Chatooga River Trail 27M Run - Georgia
From Hwy 76 to Dick's Falls (out and back)
Sunday, November 28, 2021


This was another one of those fantastic runs that stick in your mind forever, inviting you to go back again and again. The Chattooga River Trail is a rugged trail along a wild and scenic river in Georgia's Chattahoochee National Forest. I had run 17 miles on it three days before on Thanksgiving morning, so this run was an encore effort taken to the next level.

The National Forest Service has not spent much time maintaining this trail for the last couple of years at least. There are blow-downs across it all along the way, forcing one to slow down to negotiate a step-over or re-route. Add to that the autumn leaf cover, the endless roots, and unexpected rocks under the leaves to trip you up, the trail is cut across very steep terrain such that a stumbled mis-cue could result in a twenty-foot disasterous vertical catastrophe.

When running alone, one has to run with more deliberation simply out of respect for what could happen in a remote area with zero rescue options. I ran 27 miles on a Sunday and did not see a single person or car from the time I left my car to the time I got back. It is my kind of wilderness experience.

The trail undulates up and down as it wraps itself around hillsides from rhododenron-covered watershed to watershed. It is a trail runner's dream trail and I was in my element. Moving along at 4 mph was what I consider a quick tempo on such terrain... measured, certainly, but run with some degree of wreckless abandonment. I did stumble a few times, but never hit the ground... so it was a good day.

Starting at the parking lot at highway 76 at the canoe launch, at 0730 and 32 degrees, the trail winds five miles north up and over before it comes back down to the river for just a few yards before climbing again. At eight miles it was necessary to wade across Lick Log Creek as its substantial thirty-foot bridge had not only been wiped out in high water, but it was completely gone, washed down into the mighty Chattooga. So my shoes were squishy from there. Following the river another mile and a half, I enjoyed some nice photo ops before the trail climbed straight up and over to meet the Bartram Trail at 12 miles.

From there it is a half mile or so to Dick's Falls, which pours the water from a creek by the same name 60 feet over a granite prominance into the Chattooga River. It is quite an impressive display, so I took a little extra time to explore and photograph. On my run in, from the ridge 600 feet above and over a mile and a half away, the roar of the falls and the river below boomed to the top of the mountain. It is one of the more impressive waterfalls of the dozens I have encountered in the backcountry in recent days.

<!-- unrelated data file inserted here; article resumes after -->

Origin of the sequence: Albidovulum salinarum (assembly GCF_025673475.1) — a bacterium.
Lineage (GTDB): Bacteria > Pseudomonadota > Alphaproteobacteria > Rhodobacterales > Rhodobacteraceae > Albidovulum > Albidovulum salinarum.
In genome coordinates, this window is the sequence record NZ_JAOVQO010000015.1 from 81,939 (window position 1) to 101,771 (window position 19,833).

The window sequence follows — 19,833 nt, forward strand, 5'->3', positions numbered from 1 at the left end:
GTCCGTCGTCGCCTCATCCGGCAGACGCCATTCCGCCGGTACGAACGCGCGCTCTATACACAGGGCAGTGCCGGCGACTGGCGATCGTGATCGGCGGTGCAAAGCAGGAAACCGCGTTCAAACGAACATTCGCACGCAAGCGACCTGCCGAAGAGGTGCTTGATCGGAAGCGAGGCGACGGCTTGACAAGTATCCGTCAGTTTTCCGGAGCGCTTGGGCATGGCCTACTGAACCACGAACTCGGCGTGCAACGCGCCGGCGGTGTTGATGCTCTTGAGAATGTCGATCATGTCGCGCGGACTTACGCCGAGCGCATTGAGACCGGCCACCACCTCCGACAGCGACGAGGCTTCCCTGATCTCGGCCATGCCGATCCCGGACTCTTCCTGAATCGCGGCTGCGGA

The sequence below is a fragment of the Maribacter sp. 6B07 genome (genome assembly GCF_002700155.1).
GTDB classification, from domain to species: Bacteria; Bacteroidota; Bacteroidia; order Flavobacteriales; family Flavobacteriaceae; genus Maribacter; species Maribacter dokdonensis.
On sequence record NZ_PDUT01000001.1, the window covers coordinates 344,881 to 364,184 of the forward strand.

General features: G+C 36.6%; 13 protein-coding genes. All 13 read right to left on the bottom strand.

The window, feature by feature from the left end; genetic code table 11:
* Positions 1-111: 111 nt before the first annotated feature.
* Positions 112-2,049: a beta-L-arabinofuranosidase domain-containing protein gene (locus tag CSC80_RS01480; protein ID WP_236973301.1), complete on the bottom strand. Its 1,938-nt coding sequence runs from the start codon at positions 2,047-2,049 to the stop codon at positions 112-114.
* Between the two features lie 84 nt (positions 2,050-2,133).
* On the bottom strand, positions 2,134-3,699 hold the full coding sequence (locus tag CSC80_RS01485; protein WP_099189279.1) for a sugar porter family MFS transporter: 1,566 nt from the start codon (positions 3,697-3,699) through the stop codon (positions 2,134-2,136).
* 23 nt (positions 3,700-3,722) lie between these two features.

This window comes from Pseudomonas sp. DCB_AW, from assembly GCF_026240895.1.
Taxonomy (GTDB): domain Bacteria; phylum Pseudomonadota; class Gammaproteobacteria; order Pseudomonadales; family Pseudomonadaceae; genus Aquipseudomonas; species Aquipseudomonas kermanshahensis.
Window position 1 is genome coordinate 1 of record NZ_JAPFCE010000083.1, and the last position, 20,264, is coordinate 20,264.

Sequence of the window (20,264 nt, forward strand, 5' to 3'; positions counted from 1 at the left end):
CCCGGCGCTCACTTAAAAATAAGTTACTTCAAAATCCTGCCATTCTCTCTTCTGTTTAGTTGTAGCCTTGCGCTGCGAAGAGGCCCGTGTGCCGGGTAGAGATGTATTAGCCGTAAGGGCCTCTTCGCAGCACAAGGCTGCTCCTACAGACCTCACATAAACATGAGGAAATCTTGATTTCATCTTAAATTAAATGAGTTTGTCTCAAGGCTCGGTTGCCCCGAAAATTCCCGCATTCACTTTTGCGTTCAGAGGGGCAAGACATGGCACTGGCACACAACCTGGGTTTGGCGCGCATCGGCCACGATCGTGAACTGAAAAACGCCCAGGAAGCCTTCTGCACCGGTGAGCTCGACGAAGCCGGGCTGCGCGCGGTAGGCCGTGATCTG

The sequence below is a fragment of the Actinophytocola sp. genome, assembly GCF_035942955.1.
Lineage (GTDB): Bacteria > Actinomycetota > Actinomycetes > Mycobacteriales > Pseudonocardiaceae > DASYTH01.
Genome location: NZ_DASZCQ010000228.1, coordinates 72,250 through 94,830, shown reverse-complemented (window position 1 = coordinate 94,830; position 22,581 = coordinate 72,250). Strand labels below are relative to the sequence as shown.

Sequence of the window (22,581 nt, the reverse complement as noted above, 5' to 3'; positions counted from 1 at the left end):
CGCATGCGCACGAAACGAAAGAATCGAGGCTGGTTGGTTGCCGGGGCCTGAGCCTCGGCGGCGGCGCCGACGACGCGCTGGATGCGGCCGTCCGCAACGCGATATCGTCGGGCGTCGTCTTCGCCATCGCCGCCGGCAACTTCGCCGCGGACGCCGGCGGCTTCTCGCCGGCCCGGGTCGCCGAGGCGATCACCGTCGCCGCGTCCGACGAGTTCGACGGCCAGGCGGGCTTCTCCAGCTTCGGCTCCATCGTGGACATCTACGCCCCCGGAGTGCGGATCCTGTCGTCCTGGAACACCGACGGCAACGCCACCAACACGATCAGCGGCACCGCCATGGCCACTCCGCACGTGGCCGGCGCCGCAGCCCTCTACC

I added a couple miles of easy running on the Sandy Ford Road to bring the day's tally up to 27 miles so that my monthly mileage total would reach 200 miles. At Sandy Ford, it is still possible for the right vehicle to cross the river to reach the continuing road one hundred yards on the other side.

On the flip-flop side of the run I stripped down in the 60-degree sun and eased my tempo a tad to look around more and enjoy the day. While moving easily along the river, I encountered something that I had never seen before. I came across a six-foot wide, six-foot deep sink hole with a deer looking up at me. (See the picture at left.) While it must have fallen in accidently, it did not show any sign of being injured... just mighty confused and alarmed. There was no way out as it disappeared first one way and then the other in its desperation. I took several pictures as I spoke softly to it, trying to imagine how I might help. Climbing in was not an option, and I saw no way for it to climb out. The little doe had probably not been there very long as it showed no sign of stress yet, but it was in major trouble.

On my run back I made a plan to contact the Forest Service and give them directions to go in with a tranquilizer and hoist it out of there, or put it down. But because of this damn covid business, the federal government is all on virtual vacation and I could not reach a single person despite repeated calls. All of their offices are closed as they hide behind their masks. I thought about hiking back in there myself with a pistol, but that's not something I'd prefer to do. So, the poor deer, short of some divine miracle, will die there, and I am left with an empty feeling that I could not find a way to save it.

The run was very enjoyable, overall. I flushed a woodcock on the way back, which I rarely see anymore. On the day after, I feel no soreness, so am confident that my mountain legs are ready for my next 50-mile challenge in two weeks. But I'm already looking forward to a return to the Chattooga River Trail to enjoy more runs there in December.